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Divorce in California

What is Divorce in California

A divorce in California is the legal dissolution of a marriage by a competent authority, usually a court, that terminates the union. Typically, the divorce process results in the termination or rearrangement of the legal responsibilities and duties of persons in a marital union or registered domestic partnership. A divorce is one of the three means of ending a legal union in California; the other two are annulment and legal separation. Upon the completion of the divorce process, both parties become single again and can legally remarry or enter another domestic partnership.

In California, either spouse or partner can choose to obtain a divorce without the consent of the other spouse or partner. Divorces are carried out by the courts in California, and their objective is to help the separating persons make an equitable restructuring of their lives, assets, and liabilities. To obtain a divorce in California, either spouse or partner in the union must have been resident in California for the past 6 months. Also, they must be residents in the county of filing for the last 3 months. If both persons have been California residents for the past 6 months but for at least 3 months have lived in different counties, the divorce can be filed in either county. California divorce records are typically maintained in the judicial district where the case was filed, and they may be available to eligible requestors.

Divorce Laws in California

In the California Code, a divorce is referred to as the dissolution of a marriage. Division 6 of the California Code covers Nullities, Dissolutions, and Legal Separations. California divorce laws designate the state as a no-fault divorce state. This implies that there is no guilty party in the opinion of the court, and there is no need to prove any misdeed on either spouse's part to dissolve a marriage. Either or both spouses may cite irreconcilable differences as the cause of an irrevocable breakdown of the union. Any married person in California can choose to end their marriage union, even if the other spouse does not want to do so.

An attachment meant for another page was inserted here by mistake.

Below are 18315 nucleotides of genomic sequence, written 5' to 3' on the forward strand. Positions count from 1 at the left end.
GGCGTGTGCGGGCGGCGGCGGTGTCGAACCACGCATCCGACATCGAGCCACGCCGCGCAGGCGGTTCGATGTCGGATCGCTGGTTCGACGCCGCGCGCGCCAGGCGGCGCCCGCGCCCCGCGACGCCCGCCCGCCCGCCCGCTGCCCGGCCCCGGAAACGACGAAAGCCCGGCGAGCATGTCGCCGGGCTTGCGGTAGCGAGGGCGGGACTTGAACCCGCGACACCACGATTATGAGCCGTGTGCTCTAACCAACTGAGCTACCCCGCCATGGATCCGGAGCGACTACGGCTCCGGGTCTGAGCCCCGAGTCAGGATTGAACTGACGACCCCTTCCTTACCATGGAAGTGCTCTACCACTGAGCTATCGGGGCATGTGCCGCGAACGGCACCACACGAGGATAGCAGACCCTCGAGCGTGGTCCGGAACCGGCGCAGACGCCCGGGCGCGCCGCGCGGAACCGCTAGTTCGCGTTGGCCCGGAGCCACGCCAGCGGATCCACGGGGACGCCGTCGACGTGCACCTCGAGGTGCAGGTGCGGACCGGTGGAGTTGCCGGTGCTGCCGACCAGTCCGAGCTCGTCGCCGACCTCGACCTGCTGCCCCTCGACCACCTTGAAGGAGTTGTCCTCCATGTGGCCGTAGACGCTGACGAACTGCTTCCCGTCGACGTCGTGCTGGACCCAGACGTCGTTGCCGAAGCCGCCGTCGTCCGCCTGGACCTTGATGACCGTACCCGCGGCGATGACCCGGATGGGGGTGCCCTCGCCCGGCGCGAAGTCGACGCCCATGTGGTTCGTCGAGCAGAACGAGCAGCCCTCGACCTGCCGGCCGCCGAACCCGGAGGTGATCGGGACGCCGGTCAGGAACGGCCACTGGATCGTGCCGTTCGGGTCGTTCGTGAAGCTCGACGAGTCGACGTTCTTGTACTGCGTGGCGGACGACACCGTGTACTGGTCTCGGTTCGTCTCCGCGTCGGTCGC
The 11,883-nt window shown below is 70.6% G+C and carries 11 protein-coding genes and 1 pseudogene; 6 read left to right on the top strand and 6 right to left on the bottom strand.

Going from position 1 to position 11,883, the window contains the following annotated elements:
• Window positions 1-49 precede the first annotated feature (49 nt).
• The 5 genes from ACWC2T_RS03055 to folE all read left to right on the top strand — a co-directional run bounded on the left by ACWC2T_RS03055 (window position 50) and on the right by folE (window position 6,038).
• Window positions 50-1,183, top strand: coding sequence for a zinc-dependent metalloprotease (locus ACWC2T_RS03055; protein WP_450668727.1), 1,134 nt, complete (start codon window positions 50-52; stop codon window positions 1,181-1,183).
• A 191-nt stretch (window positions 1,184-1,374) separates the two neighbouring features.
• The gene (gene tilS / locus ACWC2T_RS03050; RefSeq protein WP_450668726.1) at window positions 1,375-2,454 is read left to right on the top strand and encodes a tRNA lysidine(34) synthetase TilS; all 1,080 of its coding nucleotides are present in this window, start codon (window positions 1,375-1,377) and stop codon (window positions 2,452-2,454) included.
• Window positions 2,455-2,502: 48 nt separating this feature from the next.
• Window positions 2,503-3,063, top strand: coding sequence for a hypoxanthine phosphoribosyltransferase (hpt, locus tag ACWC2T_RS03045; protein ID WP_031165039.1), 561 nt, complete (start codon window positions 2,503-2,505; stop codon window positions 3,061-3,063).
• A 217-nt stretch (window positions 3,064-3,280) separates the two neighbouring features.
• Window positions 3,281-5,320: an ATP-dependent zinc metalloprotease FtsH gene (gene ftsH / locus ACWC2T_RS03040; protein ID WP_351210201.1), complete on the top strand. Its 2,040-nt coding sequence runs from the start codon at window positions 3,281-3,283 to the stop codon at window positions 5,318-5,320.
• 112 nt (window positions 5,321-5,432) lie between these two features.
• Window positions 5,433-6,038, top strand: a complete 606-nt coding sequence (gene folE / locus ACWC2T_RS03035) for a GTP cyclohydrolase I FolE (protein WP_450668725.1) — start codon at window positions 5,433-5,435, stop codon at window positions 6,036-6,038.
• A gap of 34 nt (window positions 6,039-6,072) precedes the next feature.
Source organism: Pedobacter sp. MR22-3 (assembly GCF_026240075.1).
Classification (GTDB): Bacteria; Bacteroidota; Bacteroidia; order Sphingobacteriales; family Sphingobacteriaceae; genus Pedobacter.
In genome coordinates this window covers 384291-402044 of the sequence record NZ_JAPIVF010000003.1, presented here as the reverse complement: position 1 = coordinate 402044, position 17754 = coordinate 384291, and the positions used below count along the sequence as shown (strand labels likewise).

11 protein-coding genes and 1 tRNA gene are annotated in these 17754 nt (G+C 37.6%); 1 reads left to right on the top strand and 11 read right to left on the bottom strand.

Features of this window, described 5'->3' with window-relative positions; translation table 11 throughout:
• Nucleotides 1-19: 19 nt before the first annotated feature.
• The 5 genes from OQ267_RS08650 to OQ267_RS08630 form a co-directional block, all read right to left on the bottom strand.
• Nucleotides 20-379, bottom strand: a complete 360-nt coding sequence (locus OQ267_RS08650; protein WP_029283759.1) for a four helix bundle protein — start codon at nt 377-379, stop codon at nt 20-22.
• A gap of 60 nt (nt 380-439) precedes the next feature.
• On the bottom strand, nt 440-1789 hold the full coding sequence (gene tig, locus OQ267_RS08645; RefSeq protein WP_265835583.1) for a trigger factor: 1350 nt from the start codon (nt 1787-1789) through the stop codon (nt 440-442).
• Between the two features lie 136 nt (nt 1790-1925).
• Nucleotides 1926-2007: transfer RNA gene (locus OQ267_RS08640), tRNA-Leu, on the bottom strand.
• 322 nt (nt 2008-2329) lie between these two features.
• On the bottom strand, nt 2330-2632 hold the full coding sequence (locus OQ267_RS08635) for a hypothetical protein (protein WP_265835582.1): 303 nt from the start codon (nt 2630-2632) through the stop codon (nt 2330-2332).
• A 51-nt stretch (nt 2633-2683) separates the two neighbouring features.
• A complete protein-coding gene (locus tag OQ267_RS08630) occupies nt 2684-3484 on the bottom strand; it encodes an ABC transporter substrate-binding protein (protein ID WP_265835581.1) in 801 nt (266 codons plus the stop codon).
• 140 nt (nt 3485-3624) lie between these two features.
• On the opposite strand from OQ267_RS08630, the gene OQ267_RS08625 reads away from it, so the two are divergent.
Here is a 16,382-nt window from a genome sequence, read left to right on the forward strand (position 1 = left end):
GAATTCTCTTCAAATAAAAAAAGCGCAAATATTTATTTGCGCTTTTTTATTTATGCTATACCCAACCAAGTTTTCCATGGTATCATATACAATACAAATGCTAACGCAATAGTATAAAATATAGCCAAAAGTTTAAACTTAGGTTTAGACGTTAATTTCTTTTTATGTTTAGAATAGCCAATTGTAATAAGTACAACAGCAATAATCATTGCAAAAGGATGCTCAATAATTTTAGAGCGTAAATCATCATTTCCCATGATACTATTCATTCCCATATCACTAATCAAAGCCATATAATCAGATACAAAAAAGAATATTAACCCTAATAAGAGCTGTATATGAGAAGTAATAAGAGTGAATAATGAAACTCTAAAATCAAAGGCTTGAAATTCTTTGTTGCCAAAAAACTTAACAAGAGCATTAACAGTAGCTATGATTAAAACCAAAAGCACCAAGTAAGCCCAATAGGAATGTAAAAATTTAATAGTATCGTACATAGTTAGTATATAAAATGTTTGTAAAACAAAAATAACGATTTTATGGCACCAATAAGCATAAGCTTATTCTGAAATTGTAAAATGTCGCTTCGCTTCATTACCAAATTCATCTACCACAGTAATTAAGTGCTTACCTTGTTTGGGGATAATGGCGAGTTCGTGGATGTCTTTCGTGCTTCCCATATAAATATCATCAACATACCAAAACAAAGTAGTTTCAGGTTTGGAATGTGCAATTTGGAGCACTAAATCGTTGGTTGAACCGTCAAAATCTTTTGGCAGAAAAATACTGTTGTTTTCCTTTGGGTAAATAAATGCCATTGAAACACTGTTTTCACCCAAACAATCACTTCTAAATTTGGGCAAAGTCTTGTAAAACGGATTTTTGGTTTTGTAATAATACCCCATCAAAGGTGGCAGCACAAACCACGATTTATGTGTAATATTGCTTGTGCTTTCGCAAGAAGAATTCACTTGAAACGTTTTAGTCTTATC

The California Code also allows the dissolution of a marriage if one of the spouses is permanently legally incapable of making decisions. However, there must be competent medical or psychiatric evidence provided at the time of filing that proves the spouse's current and continuing incapacity.

Separation vs. Annulment vs. Divorce

A legal separation is a process that can be undertaken by persons in a marital union instead of a divorce. It legally establishes a separation of affairs of the couple even though the marriage is not technically ended. Persons who are legally separated can not remarry or enter into another domestic partnership without first obtaining a divorce. A married couple may file for legal separation instead of divorce for numerous reasons, but the most common ones are:

  • The couple does not want a divorce but wants to live separately
  • Religious beliefs
  • Personal reasons
  • The residency status of the couple does not meet the requirements to file for a divorce in California
  • Financial consequences

A legal separation is a mandate, ordered by a court, that defines the rights, duties, and liabilities of a married couple that have decided to live apart. A legal separation does not terminate a marriage, and neither spouse can enter another marital union without obtaining a divorce.

An annulment is a legal process wherein a marriage or domestic partnership is declared legally invalid by a court. This process is referred to as a "nullity of marriage," and it invalidates the legality of a marriage, making it so the marriage never legally occurred. Consequently, all parties in the marriage are released from any statutory obligations associated with the union. Possible reasons for annulling a marriage are:

  • If the union was incestuous
  • Bigamy
  • If one of the persons involved in the marriage was underage (under 18 years) at the time of initiating the union
  • If either spouse is already in a valid marriage
  • If force or fraud was used to coerce one party into the marriage
  • If the marriage occurred when one party was physically or mentally incapacitated.

To obtain an annulment, the petitioner must provide evidence of any of the above to the court.

Divorce and Property in California

Property is anything that can be bought and sold or has value. This includes houses, cars, furniture, clothes, bank accounts, cash, pension plans, 401(k) plans, life insurance, businesses, patents, stocks, and shares. California law establishes itself as a "community property" state. Therefore, any property acquired over the course of a marriage is the joint property of both parties in the marriage. In California, the individuals in a marriage are regarded as one "legal community". Consequently, any property that was acquired with money earned during the tenure of the marriage qualifies as community property. In California, community property is equally owned by both persons in a marriage or domestic partnership. If the property was acquired by either person in the marriage or partnership while living in another state, it is considered quasi-community property, and the law still applies.